House in the Horseshoe

Revolutionary War

In spring and summer, bright flowers surround this plantation house named for its location on a horseshoe bend in the Deep River. The house (ca. 1770) was owned by Philip Alston, whose band of colonists seeking independence from Britain was attacked here in 1781 during the American Revolution by British loyalists led by David Fanning. Later, four-term governor Benjamin Williams lived in the house, which now features antiques of the colonial and Revolutionary War eras. Continued

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What's new

Contemporary drawing (late 1700's) of the Alston girls and their mother Temperance at home in the House in the Horseshoe

Unique exhibits on the Indians who once lived in this area, colonial crops, later owner Gov. Benjamin Williams, and North Carolina backcountry planters' wives!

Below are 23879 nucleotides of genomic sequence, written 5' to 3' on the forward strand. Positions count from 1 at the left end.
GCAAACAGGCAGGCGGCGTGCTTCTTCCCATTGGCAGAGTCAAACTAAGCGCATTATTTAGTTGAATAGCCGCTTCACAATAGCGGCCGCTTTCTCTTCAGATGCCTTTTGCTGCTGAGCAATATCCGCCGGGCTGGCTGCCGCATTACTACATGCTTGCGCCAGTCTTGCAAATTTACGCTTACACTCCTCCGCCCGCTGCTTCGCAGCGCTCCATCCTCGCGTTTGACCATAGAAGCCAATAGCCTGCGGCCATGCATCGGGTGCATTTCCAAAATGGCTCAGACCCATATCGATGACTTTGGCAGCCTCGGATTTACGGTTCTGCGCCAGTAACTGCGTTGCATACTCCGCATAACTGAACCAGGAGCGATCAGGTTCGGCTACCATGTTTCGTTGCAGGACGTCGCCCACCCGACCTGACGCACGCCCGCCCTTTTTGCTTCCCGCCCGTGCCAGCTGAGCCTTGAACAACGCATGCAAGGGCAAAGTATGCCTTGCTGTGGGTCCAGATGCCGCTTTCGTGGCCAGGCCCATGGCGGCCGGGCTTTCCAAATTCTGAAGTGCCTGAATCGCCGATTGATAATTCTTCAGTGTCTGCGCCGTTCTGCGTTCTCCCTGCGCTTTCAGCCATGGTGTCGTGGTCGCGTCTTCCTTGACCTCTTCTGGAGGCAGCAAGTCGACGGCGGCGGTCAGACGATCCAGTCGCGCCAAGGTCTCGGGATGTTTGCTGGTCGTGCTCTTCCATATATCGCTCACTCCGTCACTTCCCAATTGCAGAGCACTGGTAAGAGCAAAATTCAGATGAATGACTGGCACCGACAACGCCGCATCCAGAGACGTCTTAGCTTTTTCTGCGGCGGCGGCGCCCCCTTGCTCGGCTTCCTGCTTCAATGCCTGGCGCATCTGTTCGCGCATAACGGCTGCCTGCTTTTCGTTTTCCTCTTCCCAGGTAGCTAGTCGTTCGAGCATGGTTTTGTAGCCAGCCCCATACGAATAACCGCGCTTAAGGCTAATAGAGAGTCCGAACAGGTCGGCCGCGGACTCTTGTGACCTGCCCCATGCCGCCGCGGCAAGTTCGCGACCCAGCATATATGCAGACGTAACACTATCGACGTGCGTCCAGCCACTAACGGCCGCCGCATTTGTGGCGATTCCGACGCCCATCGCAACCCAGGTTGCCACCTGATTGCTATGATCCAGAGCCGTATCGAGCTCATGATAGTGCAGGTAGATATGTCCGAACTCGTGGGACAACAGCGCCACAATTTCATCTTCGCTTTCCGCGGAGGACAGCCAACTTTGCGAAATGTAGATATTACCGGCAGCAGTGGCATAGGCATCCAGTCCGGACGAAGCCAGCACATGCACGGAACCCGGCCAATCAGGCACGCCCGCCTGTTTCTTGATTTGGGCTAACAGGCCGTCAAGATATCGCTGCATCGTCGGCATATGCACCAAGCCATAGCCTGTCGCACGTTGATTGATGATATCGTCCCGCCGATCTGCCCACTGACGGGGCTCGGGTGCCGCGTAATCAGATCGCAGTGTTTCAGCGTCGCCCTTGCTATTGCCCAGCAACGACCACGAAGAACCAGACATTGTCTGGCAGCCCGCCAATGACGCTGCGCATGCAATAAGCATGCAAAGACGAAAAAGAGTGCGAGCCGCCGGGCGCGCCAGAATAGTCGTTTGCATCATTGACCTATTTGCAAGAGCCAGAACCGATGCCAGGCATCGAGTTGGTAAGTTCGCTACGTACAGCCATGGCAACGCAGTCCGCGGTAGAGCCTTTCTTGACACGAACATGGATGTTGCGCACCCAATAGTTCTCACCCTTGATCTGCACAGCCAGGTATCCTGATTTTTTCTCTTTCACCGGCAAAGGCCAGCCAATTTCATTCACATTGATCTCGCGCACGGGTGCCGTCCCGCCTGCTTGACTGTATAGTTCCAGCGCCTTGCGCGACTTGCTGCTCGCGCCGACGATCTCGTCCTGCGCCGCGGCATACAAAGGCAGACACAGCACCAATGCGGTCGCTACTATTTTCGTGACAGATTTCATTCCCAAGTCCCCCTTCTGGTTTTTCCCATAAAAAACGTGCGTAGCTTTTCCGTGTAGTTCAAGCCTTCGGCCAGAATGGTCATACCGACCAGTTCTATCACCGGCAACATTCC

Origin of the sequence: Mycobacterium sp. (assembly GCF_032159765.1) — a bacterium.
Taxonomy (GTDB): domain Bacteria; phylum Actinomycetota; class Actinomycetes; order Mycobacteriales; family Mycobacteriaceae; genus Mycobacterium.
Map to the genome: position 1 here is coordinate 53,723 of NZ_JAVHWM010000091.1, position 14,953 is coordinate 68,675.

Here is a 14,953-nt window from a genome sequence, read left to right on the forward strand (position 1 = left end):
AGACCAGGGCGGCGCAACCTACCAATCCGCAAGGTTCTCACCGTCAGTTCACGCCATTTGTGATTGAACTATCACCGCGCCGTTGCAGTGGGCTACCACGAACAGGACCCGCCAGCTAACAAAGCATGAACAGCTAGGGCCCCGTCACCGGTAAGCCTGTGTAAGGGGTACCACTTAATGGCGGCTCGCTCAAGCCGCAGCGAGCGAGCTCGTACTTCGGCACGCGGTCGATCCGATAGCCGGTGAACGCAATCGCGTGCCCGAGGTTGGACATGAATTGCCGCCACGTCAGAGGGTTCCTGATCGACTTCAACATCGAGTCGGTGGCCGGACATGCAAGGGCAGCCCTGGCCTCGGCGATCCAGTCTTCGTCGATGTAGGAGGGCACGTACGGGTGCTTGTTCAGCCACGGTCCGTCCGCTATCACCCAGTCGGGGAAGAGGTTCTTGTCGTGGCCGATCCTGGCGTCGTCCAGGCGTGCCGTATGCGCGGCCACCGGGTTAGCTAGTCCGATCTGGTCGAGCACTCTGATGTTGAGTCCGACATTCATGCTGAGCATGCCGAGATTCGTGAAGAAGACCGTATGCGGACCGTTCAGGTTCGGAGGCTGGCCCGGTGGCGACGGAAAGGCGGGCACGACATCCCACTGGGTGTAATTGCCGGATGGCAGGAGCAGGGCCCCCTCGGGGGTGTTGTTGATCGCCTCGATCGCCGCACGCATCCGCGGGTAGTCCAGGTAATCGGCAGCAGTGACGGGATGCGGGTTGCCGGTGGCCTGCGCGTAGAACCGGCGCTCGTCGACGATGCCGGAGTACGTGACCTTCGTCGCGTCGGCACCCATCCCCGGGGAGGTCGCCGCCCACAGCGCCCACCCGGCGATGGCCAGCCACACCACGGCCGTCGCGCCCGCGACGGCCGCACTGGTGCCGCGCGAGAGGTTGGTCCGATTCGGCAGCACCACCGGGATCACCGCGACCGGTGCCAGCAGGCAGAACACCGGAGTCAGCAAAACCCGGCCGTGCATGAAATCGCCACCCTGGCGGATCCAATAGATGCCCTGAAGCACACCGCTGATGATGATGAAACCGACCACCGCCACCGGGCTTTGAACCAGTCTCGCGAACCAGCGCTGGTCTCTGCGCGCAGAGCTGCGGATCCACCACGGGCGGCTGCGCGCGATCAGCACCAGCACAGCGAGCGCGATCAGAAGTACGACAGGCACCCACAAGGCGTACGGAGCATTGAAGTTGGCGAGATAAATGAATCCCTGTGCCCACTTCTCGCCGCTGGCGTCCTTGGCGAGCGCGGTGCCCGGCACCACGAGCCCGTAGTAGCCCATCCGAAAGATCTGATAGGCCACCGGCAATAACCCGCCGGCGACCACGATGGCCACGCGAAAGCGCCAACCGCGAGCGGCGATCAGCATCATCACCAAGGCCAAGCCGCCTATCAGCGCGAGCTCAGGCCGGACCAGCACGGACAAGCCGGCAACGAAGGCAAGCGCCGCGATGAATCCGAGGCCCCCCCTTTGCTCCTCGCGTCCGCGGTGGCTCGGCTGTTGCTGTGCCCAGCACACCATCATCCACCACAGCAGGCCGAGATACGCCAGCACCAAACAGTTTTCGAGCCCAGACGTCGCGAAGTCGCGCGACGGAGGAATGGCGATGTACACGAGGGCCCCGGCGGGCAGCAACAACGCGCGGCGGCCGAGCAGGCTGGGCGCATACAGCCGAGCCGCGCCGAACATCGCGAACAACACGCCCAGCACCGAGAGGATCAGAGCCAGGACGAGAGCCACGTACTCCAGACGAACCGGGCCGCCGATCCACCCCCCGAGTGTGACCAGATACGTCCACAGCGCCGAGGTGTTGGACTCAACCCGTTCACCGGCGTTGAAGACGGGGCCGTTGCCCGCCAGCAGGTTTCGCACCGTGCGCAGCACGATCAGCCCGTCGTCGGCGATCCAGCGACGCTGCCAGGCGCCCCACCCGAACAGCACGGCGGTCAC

Upcoming Events

  • April 25:
    Governor Williams program

    Saturday, 11 am - 3 pm
    Demonstrations will include artillery and musket firings, pottery making, weaving, period medical/doctor, butter churning, music, and dancing. Try your hand at quill pen writing, 18th century toys and games, and cotton ginning. Help plant the sites herb and vegetable garden, and plant something to take home and raise yourself. Admission is free, and open to the public.


House in the Horseshoe Information

Special Events

Contact Us

House in the Horseshoe
288 Alston House Rd.
Sanford, N.C. 27330
Phone: (910) 947-2051
Email: horseshoe@ncdcr.gov

Hours of Operation

Tuesday - Saturday, 9 a.m.-5 p.m.
Closed Sundays, Mondays, and most major holidays.

Admission

No admission fees. Donations are accepted and appreciated.


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